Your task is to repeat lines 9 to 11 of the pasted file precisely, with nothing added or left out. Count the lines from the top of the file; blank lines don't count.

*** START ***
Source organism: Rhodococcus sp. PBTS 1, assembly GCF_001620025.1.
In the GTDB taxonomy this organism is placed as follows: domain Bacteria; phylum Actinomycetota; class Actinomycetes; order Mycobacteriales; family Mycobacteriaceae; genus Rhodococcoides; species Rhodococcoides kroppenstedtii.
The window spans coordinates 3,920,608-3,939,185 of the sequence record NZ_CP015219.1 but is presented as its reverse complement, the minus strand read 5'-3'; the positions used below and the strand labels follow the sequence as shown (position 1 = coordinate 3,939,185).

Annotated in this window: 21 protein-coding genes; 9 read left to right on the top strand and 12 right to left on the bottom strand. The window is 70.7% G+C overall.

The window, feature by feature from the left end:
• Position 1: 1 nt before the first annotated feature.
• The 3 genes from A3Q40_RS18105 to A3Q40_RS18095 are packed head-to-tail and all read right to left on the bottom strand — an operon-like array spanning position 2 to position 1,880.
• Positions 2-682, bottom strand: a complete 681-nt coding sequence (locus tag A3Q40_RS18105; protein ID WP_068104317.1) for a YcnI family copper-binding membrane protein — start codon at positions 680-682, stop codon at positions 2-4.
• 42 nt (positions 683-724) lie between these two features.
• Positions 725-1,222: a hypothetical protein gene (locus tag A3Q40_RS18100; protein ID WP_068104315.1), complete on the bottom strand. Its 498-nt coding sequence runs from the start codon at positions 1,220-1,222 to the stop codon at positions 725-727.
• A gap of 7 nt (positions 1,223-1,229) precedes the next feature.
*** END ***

• 42 nt (positions 683-724) lie between these two features.
• Positions 725-1,222: a hypothetical protein gene (locus tag A3Q40_RS18100; protein ID WP_068104315.1), complete on the bottom strand. Its 498-nt coding sequence runs from the start codon at positions 1,220-1,222 to the stop codon at positions 725-727.
• A gap of 7 nt (positions 1,223-1,229) precedes the next feature.